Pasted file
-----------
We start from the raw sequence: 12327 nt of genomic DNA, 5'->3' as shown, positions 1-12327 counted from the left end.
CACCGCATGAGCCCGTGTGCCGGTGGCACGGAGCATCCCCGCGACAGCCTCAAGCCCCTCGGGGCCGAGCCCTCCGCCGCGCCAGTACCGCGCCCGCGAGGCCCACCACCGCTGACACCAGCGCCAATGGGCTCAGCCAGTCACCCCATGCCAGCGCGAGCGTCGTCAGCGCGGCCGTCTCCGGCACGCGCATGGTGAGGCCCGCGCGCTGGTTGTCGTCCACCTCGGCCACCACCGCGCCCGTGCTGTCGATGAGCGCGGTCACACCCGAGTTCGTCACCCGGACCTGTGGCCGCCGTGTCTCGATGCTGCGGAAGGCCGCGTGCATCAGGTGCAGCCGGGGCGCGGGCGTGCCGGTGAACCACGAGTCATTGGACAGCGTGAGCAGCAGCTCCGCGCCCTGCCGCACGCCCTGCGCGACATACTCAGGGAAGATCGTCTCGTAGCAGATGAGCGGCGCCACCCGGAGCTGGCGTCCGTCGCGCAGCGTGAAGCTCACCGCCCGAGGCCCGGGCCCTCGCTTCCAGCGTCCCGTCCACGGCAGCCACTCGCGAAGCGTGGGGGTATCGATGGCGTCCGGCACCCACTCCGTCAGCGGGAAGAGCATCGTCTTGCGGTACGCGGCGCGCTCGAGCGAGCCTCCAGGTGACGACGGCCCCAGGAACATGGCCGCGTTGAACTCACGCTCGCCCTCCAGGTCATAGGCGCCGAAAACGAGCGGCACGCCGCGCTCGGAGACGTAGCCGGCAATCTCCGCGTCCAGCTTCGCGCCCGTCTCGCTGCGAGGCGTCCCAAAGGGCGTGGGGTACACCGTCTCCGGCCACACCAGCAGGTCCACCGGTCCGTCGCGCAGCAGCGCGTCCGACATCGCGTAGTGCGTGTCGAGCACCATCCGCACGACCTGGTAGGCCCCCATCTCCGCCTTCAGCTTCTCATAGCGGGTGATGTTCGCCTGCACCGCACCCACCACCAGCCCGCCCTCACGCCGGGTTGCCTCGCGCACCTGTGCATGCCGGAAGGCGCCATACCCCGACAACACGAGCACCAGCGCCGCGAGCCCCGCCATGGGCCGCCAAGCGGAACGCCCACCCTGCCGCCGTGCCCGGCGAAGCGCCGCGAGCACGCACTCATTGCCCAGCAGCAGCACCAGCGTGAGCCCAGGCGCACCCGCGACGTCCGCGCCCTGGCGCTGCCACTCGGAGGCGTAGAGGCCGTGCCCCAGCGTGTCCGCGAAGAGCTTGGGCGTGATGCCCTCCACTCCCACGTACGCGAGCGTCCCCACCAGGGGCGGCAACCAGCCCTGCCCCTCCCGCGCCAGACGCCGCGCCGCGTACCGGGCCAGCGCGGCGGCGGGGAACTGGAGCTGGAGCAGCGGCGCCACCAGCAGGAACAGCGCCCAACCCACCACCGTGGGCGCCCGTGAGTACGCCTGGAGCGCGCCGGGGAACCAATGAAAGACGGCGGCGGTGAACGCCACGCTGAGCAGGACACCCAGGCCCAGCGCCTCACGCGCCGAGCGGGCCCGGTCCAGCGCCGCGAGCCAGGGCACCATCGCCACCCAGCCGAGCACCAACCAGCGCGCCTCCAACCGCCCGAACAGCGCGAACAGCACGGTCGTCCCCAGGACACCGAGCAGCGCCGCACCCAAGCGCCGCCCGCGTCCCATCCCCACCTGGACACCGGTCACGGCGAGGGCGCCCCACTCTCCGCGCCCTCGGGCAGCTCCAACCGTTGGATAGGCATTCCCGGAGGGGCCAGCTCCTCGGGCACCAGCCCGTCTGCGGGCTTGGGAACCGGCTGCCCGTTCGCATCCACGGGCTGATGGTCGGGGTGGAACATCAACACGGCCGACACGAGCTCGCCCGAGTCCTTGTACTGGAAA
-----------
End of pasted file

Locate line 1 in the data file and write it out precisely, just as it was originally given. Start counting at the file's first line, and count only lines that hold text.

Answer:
We start from the raw sequence: 12327 nt of genomic DNA, 5'->3' as shown, positions 1-12327 counted from the left end.